Giles Andrews, CEO of Zopa, provides a fintech perspective on our theme ‘how tech schooled the world’.
Technology has dramatically reshaped the world we live in, and financial technology (fintech) is now a major force of disruption in the traditional financial services landscape. Fintech companies like Zopa are pioneering new ways to manage your money without the need for a traditional bank. As an online marketplace we can provide better value to consumers and a challenge to the traditional players in the sector.
In 2004, when Facebook was just a college network, a pioneer named Dave Nicholson conceived the idea of peer-to-peer lending on the basis of two observations.
One was how poorly the financial services sector in the UK was serving everyday people looking to borrow or to invest their money. The second was the opportunity presented by new online technologies emerging from across the pond in Silicon Valley; a growing number of people were getting really excited by online marketplaces like EBay, which was by then the biggest online marketplace in the world. As well as the financial and material gain from buying or selling something, he saw that they had a huge community of users and that they were achieving something he christened the “social return”, liking the transparency and direct nature of the transaction.
From this, we came up with the method of connecting lenders and borrowers directly online, keeping our overheads low to pass as much value as possible back to the users and the process transparent. Over the past decade we have been copied all over the world, from the US to China, and have seen peer-to-peer models being adopted in other areas like accommodation, foreign exchange, car-sharing and even dog-sharing. Our culture and working techniques are like those in Silicon Valley, including agile working methodologies, daily stand-ups, and rigorous testing to evolve our products with our customers in sharp focus. This is similar to companies like Google, Facebook or Amazon.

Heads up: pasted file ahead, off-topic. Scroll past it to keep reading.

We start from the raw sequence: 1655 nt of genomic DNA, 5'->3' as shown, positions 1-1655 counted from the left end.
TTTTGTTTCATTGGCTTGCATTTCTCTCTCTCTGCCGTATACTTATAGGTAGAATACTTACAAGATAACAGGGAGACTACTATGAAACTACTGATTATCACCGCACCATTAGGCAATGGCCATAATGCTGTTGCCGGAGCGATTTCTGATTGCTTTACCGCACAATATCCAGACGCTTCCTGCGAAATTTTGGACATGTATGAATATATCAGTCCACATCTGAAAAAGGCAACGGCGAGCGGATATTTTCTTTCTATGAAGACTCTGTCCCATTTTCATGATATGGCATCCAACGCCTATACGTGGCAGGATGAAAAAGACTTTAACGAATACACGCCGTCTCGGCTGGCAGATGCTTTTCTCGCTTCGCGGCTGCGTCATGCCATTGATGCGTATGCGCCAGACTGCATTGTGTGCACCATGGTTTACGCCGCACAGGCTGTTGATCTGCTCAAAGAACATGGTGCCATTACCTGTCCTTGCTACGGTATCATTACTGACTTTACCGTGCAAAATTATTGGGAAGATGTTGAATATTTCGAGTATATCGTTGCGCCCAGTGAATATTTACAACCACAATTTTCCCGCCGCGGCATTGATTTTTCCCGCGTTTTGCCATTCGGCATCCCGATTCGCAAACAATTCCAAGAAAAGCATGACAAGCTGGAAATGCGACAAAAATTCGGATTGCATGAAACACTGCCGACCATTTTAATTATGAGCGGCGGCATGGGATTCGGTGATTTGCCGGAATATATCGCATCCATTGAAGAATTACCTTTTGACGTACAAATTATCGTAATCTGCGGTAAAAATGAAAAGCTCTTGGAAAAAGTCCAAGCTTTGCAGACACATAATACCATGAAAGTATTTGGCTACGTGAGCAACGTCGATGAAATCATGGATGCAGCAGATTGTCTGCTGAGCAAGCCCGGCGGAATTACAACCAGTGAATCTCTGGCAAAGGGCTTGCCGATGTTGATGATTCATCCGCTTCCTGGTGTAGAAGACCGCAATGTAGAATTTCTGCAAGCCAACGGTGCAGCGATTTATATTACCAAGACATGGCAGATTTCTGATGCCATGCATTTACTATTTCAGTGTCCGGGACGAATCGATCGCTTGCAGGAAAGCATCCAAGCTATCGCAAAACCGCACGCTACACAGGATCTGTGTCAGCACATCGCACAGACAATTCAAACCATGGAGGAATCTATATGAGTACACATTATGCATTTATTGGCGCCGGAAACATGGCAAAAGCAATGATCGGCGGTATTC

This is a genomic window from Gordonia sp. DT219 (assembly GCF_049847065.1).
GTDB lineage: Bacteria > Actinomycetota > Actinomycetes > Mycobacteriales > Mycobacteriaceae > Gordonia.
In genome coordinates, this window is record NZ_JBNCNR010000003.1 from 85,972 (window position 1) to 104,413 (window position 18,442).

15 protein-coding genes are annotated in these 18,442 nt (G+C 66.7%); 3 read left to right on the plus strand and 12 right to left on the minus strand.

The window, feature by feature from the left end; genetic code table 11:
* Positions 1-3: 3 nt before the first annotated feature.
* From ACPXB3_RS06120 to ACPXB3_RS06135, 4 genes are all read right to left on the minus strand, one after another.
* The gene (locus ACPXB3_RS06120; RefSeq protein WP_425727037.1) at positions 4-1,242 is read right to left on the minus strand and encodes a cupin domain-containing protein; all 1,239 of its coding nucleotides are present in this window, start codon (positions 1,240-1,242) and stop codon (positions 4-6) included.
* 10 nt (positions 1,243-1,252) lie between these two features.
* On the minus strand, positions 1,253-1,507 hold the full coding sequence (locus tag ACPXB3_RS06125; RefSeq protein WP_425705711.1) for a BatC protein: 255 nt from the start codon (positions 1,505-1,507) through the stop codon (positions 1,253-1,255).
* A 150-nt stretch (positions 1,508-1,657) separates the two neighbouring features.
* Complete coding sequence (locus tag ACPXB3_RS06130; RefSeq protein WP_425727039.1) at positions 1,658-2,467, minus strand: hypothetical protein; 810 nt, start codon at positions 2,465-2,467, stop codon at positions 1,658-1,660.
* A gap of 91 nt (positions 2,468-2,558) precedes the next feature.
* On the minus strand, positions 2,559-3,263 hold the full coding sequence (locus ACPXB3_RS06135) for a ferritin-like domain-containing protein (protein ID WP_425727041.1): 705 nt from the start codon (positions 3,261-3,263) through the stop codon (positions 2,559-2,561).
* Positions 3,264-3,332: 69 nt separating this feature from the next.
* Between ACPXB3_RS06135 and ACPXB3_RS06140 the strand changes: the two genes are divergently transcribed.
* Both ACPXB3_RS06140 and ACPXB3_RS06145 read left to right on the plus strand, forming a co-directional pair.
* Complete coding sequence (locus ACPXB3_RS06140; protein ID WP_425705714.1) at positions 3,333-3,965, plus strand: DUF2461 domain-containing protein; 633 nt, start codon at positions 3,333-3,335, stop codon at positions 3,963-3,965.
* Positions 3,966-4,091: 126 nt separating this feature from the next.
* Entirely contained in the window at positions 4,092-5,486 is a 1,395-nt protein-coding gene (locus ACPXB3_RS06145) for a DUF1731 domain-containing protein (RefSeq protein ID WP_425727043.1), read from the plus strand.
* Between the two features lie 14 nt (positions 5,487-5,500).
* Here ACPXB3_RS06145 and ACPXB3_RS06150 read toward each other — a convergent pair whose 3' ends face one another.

Our agility and ability to react quickly is an advantage for us, but traditional financial institutions have been much slower in integrating these elements that have helped fintech companies grow fast. Their scale, regulation, product legacy and creaking IT systems present sizeable difficulties in adopting flexible and iterative working practices and meeting the evolving demands of an online consumer base. We are now seeing the emergence of purely online/mobile banks that allow users to do everything via a smartphone, with no expensive branches and the aim of providing better value for the consumer.
This doesn’t mean the traditional financial sector has been immune to the positive influence of tech. Fintech firms like Zopa are setting the challenge for incumbents to keep up and to meet the new way consumers expect to interact with their service providers.
Ten years ago, Zopa’s all-online application process was unusual, but now many banks have adopted this for their loan applications. Back in 2005, the clear, friendly copy on Zopa’s website made us stand out from the rest of the sector, but now it’s widely adopted. The ethos and accessibility of alternative finance companies is presenting a challenge to banks to treat their own customers more fairly and respond better to their needs. But what’s harder for them to copy is the business model connecting lenders and borrowers directly, and the cost savings it allows.
The influence of tech on the financial services sector is a tale of two halves. On the one hand, the fintech sector is driving forward innovative new services, ways of working and high standards of customer service. On the other, traditional operators struggle to adapt to the tech era and a landscape that is populated with new, more agile competitors and innovative business models predicated on value.
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